La La Land was slated to be one of 2016’s best flicks, earning a whopping 6 Oscars, 7 Golden Globes, and 5 BAFTAs. The movie was gorgeous and energized, filled with some of our favorite stars and immersing us into the dream-like LA night life. And yet, the excitement seemed to be smothered when musician Rostam pointed out a glaring issue: it whitesplains jazz.
According to Urban Dictionary, whitesplaining can be defined as “the act of a caucasian person explaining sociopolitical events and/or history to audiences of color as though they are ignorant children.”
The whitesplainer in question is Ryan Gosling’s character, the downtrodden jazz cat Seb. He’s your typical overly-serious, brooding musical-elitist who is portrayed as the white “expert” of jazz music, a genre completely formed from Black culture.
Rostam, a musician, record producer, and songwriter, took to Twitter to comment on the lack of diversity in the now award-winning flick. He first noted the lack of LGBTQ representation (“La La Land didn’t have a single gay person in it #notmylosangeles”) and continued to tweet out: “Black people invented jazz but now we need a white man to come save/preserve it? sorry this narrative doesn’t work for me in 2016.”
Of course Rostam isn’t the only critic of the now massive film. The New Yorker published two separate reviews of the flick, one in praise and the other scathing. The writer of the scathing review, Richard Brody had a lot to say about director Damien Chazelle’s portrayal of jazz culture. Brody points out Gosling’s characters “mansplation” when Emma Stone’s Mia claims she hates jazz.
Brody and Rostam have both pointed out how the film seems to reduce jazz to yet another pop-culture trinket (think hipster stereotypes). Brody also goes on to say that “Chazelle doesn’t care enough about the life of musicians, or the life of art, to put that work into personal or historical context.”
And of course, John Legend is in the film as the only Black character with any weight, the only Black character with a line, but he’s not there to be a jazz-expert. On the contrary, Gosling’s character (the “white romantic”) gets in arguments with Legend’s character, Keith (the “black realist”) about preserving the “true meaning of jazz”.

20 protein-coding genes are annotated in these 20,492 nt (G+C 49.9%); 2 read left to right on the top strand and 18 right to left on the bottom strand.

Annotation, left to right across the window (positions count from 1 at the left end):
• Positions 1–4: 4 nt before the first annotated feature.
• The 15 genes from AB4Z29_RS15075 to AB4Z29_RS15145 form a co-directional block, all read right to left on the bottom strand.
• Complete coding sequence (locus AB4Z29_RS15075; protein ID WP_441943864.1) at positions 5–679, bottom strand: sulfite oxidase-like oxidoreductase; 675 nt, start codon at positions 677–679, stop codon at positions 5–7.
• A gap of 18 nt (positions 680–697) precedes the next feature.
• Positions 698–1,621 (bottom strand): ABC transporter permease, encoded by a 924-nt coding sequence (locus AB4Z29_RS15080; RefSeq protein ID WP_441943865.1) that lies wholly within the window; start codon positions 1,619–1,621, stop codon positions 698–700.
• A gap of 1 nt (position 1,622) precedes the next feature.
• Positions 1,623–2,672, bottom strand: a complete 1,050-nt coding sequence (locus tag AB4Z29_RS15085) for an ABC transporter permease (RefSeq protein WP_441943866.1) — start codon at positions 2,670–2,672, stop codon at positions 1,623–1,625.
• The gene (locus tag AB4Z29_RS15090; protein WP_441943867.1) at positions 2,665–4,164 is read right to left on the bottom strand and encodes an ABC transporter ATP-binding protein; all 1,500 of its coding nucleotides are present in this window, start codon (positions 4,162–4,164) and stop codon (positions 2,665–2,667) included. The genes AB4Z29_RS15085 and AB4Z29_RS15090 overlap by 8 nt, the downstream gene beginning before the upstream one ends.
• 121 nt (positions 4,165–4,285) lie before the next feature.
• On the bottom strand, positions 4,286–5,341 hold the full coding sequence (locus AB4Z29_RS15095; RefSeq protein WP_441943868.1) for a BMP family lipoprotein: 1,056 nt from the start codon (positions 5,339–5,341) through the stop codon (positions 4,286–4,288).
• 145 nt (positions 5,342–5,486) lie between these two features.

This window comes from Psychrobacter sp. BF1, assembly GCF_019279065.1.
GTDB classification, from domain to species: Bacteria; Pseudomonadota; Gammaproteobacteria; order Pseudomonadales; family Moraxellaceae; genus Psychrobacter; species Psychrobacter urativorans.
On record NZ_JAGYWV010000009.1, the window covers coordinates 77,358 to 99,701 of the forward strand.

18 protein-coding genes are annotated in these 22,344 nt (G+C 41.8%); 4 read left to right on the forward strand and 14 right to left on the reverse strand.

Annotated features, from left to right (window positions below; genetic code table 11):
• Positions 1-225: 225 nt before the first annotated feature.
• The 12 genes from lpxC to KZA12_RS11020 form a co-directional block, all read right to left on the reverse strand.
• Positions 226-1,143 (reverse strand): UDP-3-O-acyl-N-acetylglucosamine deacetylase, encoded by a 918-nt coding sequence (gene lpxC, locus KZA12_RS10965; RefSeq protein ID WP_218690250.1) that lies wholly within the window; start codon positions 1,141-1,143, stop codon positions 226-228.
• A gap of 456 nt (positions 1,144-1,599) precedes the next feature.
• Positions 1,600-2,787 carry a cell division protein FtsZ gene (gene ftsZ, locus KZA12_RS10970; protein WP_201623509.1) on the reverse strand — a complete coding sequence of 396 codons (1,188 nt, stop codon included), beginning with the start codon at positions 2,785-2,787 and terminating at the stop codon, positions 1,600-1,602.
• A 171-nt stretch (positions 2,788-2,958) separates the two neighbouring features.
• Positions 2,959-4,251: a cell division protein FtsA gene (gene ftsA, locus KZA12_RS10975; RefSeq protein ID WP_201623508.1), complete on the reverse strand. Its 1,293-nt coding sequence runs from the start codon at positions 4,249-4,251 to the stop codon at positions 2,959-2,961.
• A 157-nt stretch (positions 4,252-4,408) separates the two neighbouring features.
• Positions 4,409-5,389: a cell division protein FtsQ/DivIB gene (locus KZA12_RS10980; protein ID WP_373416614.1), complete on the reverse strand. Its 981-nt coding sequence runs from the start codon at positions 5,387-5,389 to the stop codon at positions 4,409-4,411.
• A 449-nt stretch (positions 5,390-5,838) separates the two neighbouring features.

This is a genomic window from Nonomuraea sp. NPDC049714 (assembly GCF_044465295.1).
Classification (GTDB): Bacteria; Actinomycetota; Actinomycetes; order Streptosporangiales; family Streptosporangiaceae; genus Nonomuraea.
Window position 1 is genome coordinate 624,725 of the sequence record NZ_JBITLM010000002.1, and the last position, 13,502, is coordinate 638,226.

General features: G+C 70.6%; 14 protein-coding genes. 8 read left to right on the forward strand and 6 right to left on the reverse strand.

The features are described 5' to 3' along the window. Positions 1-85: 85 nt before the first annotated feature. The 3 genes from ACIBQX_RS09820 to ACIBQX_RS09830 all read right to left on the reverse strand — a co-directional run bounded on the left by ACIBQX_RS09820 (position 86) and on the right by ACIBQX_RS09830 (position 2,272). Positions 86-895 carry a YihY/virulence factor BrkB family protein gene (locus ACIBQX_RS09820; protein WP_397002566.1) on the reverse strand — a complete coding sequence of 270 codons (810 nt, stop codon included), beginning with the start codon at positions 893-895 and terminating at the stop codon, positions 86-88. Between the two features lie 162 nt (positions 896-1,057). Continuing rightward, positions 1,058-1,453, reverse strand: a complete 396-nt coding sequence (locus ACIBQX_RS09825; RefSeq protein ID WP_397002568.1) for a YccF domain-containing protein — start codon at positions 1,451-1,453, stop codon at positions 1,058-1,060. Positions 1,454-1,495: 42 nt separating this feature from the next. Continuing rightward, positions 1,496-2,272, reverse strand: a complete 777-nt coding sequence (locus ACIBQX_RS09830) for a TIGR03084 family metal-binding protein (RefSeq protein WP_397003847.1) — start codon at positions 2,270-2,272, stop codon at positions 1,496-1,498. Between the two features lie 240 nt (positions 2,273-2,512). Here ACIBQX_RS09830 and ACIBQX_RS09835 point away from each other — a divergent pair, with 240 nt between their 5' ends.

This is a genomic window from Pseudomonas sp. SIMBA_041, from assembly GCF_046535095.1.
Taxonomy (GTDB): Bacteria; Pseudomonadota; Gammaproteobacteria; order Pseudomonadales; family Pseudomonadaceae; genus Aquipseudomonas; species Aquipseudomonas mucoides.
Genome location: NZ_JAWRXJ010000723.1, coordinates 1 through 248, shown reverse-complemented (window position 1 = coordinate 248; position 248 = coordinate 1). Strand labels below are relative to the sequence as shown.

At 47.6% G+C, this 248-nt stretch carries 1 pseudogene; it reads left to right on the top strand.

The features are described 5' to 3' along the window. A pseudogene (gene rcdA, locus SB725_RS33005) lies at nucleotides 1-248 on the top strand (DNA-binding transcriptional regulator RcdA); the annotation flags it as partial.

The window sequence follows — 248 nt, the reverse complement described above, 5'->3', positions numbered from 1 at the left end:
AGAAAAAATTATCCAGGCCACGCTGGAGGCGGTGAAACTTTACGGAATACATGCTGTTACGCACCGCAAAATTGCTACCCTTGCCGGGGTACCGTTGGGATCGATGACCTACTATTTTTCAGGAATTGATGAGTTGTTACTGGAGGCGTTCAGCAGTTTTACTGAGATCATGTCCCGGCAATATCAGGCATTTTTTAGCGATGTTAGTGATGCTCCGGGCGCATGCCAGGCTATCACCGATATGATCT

But, here’s the thing. Jazz has no bounds. Jazz has no limits. As Keith tells Seb in the movie, jazz was innovative in its time, so to refuse to reinvent jazz in the present is to not live up to the spirit of the genre. Jazz was created because a couple of Black pianists were refused classical jobs, so they started playing Ragtime and improvising and making stylistic leaps and bounds, becoming overnight sensations by channeling their roots in spiritual music and work songs, using their technical skills from years of classical training.
This is not to say that white people can’t enjoy jazz or perform jazz. Jazz is an art form meant to be shared and celebrated by all. What other purpose does music have? The issue in La La Land is that it disregards the entire history of jazz by having a white man crusade for the purity and sanctity of the genre, to portray a white man as the savior of a long-cherished gem.
Jazz, much like many other aspects of the modern world, wasn’t accepted by white people until long after it’s creation. To deny that history and culture, to say that jazz is “colorblind” is to illegitamize everything that went into it’s creation.
La La Land as a whole wasn’t a bad movie. I quite enjoyed it. However, it was blatantly obvious to me when watching how easy it is to forget about diversity. It’s easy to ignore the historical context and it’s easy to disregard the struggle that went into creating the genre. The next time you go see a movie, dig a little deeper. Search for the true history. Instead of trying to be “colorblind” why not inform yourself of the culture? And keep in mind, a musical can be more than just a cute song-and-dance escape; it can also be an opportunity to push the modern world forward.